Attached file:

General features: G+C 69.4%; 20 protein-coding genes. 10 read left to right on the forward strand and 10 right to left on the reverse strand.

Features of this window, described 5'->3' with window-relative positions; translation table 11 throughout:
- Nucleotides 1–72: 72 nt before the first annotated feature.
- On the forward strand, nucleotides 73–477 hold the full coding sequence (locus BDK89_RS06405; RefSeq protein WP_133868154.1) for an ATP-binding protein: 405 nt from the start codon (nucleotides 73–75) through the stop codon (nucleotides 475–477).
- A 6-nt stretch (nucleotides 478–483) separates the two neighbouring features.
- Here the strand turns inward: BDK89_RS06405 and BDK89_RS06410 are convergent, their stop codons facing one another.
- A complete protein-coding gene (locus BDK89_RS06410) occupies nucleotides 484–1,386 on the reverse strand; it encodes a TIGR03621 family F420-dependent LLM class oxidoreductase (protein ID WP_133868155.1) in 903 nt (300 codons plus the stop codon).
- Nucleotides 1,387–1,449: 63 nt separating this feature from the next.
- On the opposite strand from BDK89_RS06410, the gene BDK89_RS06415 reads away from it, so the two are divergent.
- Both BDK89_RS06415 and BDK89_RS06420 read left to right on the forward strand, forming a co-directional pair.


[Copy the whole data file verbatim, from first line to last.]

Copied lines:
General features: G+C 69.4%; 20 protein-coding genes. 10 read left to right on the forward strand and 10 right to left on the reverse strand.

Features of this window, described 5'->3' with window-relative positions; translation table 11 throughout:
- Nucleotides 1–72: 72 nt before the first annotated feature.
- On the forward strand, nucleotides 73–477 hold the full coding sequence (locus BDK89_RS06405; RefSeq protein WP_133868154.1) for an ATP-binding protein: 405 nt from the start codon (nucleotides 73–75) through the stop codon (nucleotides 475–477).
- A 6-nt stretch (nucleotides 478–483) separates the two neighbouring features.
- Here the strand turns inward: BDK89_RS06405 and BDK89_RS06410 are convergent, their stop codons facing one another.
- A complete protein-coding gene (locus BDK89_RS06410) occupies nucleotides 484–1,386 on the reverse strand; it encodes a TIGR03621 family F420-dependent LLM class oxidoreductase (protein ID WP_133868155.1) in 903 nt (300 codons plus the stop codon).
- Nucleotides 1,387–1,449: 63 nt separating this feature from the next.
- On the opposite strand from BDK89_RS06410, the gene BDK89_RS06415 reads away from it, so the two are divergent.
- Both BDK89_RS06415 and BDK89_RS06420 read left to right on the forward strand, forming a co-directional pair.